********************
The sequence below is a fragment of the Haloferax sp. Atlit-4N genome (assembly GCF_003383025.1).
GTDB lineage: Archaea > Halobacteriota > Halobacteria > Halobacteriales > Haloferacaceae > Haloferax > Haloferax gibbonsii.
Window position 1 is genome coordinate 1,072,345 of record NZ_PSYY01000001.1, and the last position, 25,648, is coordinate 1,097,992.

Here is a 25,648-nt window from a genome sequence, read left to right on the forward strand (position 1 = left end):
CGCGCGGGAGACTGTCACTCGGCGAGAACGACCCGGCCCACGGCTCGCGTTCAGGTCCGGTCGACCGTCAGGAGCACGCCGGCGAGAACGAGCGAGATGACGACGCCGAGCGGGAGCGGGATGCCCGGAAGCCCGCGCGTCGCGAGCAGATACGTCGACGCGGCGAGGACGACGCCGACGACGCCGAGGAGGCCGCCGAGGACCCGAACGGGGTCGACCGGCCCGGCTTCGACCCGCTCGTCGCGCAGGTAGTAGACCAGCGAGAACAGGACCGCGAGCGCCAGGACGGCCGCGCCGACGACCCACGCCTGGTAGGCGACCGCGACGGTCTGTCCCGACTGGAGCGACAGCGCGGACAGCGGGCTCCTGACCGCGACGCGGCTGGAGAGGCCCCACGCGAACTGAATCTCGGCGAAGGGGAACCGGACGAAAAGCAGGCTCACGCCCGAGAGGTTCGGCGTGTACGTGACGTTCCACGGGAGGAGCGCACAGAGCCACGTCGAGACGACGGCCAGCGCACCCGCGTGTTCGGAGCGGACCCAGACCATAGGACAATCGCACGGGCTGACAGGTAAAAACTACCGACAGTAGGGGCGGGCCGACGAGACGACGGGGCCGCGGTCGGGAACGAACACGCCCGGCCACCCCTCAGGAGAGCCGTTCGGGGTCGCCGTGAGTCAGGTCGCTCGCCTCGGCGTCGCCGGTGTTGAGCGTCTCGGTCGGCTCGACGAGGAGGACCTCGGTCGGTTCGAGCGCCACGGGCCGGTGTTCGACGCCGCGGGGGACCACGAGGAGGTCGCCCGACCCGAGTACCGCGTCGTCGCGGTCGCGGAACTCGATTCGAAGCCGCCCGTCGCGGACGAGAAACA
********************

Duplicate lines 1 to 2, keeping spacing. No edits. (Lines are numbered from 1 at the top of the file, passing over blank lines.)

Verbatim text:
The sequence below is a fragment of the Haloferax sp. Atlit-4N genome (assembly GCF_003383025.1).
GTDB lineage: Archaea > Halobacteriota > Halobacteria > Halobacteriales > Haloferacaceae > Haloferax > Haloferax gibbonsii.